IRD have recently released a draft QWBA - PUB00260: Income tax — land acquired for a purpose or with an intention of disposal.

The document discusses when section CB 6 of the Income Tax Act 2007 (land acquired with a purpose or intention of disposal) will apply. The QWBA also discusses the relationship between CB 6 and the two-year “bright-line” rule that recently came into law. 

The document clarifies what we already knew, but what many out there may not have known is that if land is bought with for a purpose or with an intention of selling, then proceeds of the eventual sale, whenever that occurs, will be taxable income under section CB 6 unless an exclusion applies. Note that the intention or purposes does not have to be the only or dominant one, it just has to be one of them. The test also applies at the time the land was acquired and the onus is on the taxpayer to prove their position. 

There are two specific exclusions that apply first to residential land with the second applying to land that is used as a business premises. The QWBA sets out the exclusions as: 

Exclusion 1 – Residential land (s CB 16) 

If the land has a house on it, or you build one, and you occupy the house mainly as a residence, you will not be taxed on the proceeds from selling the property. This also applies if you are trustee of a trust, and a beneficiary of the trust occupies the house mainly as a residence. Please note that you cannot use this exclusion if you have a regular pattern of acquiring and disposing of houses, or building and disposing of houses.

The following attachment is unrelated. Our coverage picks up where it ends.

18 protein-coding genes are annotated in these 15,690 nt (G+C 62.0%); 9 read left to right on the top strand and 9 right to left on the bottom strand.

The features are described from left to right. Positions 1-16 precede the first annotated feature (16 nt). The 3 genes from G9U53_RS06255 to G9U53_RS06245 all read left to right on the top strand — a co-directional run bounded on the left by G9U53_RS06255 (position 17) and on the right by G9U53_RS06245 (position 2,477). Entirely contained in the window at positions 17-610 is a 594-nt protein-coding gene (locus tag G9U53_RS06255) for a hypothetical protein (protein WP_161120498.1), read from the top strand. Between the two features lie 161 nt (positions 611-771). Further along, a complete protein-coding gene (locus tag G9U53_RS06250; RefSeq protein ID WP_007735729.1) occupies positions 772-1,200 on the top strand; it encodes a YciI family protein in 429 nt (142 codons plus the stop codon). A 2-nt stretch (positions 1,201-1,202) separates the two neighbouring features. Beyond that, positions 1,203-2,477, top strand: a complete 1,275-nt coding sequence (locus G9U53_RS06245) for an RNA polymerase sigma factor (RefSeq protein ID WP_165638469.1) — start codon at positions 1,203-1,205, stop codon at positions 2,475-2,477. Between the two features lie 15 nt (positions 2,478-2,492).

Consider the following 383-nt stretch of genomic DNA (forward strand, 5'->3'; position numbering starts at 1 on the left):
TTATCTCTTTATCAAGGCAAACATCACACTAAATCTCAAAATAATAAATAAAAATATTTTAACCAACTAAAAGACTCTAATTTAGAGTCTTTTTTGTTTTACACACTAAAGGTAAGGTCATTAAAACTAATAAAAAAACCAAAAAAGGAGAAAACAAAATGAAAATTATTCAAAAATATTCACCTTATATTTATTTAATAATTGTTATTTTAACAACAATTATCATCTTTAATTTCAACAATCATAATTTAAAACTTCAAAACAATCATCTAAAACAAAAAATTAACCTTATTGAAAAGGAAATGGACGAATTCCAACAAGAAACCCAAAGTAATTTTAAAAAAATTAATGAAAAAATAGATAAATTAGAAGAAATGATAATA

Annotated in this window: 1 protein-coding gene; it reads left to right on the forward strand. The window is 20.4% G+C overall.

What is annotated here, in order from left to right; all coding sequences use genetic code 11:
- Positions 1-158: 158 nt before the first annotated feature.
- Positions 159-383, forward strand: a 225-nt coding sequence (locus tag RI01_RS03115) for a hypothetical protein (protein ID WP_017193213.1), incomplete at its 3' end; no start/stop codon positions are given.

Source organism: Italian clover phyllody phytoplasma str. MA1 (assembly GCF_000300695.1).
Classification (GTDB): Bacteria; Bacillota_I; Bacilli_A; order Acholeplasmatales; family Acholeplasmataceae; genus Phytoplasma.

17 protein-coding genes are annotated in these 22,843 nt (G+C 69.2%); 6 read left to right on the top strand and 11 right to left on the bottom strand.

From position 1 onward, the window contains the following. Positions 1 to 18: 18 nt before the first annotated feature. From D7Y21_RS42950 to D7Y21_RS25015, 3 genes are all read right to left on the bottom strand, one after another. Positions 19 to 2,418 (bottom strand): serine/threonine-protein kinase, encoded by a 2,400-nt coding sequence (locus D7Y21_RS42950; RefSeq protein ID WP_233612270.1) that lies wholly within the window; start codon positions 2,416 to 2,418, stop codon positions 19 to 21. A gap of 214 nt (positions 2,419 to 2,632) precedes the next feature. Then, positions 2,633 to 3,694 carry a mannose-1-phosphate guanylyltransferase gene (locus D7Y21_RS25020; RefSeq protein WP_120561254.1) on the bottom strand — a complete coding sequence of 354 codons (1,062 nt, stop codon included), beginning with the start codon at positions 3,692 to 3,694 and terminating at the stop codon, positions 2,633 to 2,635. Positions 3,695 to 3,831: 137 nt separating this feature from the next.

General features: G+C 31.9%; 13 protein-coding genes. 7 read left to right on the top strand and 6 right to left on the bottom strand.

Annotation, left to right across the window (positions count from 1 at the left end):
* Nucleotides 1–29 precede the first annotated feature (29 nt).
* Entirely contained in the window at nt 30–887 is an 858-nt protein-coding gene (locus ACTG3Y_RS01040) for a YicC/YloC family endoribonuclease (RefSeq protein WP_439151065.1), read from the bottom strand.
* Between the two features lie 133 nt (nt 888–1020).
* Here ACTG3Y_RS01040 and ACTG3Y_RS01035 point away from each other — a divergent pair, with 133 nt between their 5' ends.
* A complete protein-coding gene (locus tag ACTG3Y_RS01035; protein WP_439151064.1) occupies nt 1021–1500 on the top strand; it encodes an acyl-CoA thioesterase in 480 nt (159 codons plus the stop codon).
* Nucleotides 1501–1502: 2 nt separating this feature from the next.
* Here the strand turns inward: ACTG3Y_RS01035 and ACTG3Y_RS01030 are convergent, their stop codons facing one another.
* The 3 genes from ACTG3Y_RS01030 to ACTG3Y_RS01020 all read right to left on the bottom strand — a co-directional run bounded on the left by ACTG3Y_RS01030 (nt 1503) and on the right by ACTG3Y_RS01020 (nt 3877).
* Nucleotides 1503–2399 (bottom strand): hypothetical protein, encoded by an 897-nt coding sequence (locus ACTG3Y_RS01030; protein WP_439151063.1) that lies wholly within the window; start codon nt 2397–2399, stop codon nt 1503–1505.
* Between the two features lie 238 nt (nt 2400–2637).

Exclusion 2 – Business premises (s CB 19) 

If the land is the premises of a business, and you acquired and occupied the premises or built and occupied the premises mainly to carry on a substantial business from them, you will not be taxed on the proceeds from selling the property. 

As you will recall there was a lot of media coverage around the 2 year bright-line tests introduced recently. The QWBA clarifies that the 2-year bright-line rule is in addition to the other land sale rules that already exists. The 2-year rule is considered to be easy to enforce, by removing the need to determine what a person’s purpose or intention was if they sell residential land within two years of acquiring it. If the 2-year rule doesn’t apply, the proceeds from selling land can still be taxed under one of the other rules, including section CB 6. 

While this document doesn’t introduce anything new this is a timely reminder for all with the ever increasing IRD activity in relation to land transactions. 

If you wish to comment and make submissions on this then the deadline is 7 April 2016.